The influence of preferences of partialities on appetite among individuals has been studied in various areas including the influence of books, which have shown to be having great impacts in moulding appetites of individuals (Sorensen et al. 2003, p. 1155). Studies indicate that as the readership of such literary works continues to engulf an individuals’ imagination, and so does the appetite (Sorensen et al. 2003, p. 1155). The increasing food variety among individuals who cook various foods also increases the urge and intake of those foodstuffs, which in the end turn into habits characteristic of leisure activity (Sorensen et al. 2003 p. 1155).
Reflections as a hospitality practitioner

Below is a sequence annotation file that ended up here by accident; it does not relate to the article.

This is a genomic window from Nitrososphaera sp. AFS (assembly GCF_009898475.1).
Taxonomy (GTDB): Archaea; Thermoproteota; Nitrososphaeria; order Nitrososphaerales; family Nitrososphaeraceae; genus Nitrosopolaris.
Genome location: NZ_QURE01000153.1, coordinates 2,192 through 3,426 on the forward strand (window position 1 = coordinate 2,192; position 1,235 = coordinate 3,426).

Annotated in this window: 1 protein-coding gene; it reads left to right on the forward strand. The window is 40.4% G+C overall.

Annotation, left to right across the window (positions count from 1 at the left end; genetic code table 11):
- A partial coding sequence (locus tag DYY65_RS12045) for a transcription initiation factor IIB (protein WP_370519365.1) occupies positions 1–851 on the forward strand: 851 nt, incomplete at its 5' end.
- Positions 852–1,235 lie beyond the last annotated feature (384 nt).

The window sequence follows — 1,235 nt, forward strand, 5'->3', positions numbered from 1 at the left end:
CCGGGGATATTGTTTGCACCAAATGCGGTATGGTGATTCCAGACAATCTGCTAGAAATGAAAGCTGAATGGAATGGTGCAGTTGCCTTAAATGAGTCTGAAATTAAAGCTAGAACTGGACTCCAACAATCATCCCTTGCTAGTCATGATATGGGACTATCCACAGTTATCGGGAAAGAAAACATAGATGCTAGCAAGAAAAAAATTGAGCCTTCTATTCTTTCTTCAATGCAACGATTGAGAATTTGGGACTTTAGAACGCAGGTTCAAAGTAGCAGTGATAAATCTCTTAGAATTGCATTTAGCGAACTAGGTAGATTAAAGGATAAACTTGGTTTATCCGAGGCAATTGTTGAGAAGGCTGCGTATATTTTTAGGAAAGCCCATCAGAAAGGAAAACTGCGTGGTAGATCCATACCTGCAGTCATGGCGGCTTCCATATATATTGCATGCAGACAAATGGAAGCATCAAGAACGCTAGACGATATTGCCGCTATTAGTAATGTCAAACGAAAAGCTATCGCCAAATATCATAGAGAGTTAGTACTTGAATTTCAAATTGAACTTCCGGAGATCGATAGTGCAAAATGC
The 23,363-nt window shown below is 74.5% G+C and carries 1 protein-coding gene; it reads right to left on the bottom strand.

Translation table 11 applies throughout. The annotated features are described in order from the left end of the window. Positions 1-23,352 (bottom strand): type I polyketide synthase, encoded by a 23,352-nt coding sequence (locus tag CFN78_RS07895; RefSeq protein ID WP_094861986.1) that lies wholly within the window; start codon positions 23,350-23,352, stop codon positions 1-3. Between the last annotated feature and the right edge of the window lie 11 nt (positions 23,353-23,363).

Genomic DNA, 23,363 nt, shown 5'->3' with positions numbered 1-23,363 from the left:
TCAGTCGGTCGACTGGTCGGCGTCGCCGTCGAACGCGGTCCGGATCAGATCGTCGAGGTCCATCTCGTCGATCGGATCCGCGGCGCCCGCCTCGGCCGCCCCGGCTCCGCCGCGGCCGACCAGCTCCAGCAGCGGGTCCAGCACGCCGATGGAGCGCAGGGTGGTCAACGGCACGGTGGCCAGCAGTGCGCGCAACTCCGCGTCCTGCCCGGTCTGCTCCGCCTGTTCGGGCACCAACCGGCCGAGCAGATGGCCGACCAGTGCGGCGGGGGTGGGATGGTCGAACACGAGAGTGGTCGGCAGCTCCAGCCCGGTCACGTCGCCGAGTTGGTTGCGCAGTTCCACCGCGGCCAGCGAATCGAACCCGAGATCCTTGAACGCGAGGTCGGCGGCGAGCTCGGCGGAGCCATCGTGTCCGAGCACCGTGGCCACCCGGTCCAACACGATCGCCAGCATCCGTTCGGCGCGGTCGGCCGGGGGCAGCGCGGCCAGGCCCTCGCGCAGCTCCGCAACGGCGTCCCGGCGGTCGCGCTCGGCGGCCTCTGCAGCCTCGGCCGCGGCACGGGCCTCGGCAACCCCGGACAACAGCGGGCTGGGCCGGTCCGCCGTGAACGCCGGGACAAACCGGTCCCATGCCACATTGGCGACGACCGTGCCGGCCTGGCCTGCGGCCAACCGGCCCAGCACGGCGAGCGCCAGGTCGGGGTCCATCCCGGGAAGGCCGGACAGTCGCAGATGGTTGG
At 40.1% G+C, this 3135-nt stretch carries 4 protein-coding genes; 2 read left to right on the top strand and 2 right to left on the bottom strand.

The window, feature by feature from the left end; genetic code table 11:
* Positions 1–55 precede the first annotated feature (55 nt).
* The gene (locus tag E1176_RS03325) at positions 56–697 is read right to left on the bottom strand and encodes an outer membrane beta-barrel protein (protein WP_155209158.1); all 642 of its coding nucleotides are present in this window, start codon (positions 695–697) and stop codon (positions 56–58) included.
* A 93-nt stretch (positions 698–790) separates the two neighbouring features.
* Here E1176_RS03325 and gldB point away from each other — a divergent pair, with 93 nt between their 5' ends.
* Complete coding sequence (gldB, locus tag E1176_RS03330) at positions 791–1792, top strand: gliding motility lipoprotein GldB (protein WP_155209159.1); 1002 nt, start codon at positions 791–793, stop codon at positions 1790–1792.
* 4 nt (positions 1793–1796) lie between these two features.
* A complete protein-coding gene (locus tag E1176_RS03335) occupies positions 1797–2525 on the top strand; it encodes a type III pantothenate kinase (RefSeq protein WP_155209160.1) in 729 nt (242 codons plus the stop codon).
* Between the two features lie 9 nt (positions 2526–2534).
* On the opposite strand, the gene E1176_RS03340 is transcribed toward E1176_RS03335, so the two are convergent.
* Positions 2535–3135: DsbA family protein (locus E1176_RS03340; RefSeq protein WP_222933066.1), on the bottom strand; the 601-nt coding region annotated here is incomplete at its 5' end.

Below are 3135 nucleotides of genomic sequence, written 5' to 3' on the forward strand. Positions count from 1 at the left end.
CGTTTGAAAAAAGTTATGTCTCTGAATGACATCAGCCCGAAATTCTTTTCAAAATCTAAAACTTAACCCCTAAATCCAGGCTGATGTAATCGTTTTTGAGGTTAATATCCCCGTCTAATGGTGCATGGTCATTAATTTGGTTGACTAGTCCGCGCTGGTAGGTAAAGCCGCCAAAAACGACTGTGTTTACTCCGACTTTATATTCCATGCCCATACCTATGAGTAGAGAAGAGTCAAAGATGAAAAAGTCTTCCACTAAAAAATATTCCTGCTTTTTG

Practitioners in the hospitality industry should be responsible in order to offer advisory counselling to various individuals with different food leisure problems (Paridon & Carraher 2009, p. 23). This means that they should be in a position to offer their clients with an in-depth understanding of various foods that they serve, as well as the amounts that should be taken in a single intake (Paridon & Carraher 2009, p. 23). Hospitality practitioners, according to Paridon and Carraher (2009, p. 23), should be able to understand their clients’ needs in order to offer appropriate advisories, especially on the dangers associated with eating excessively some certain types of foods. Food types that are largely viewed to be associated with leisure by their nature should be priced highly so that their consumption can be limited (Turley & Milliman 2000, p. 196).
Alcoholic drinks such as beer and spirits should be limited to a particular age-group, and minors should be completely apprehended from illicit consumption. As a hospitality practitioner, taking time to influence customers to make healthy eating choices is likely to make most people very conscious of their feeding habits (Paridon & Carraher 2009, p. 24).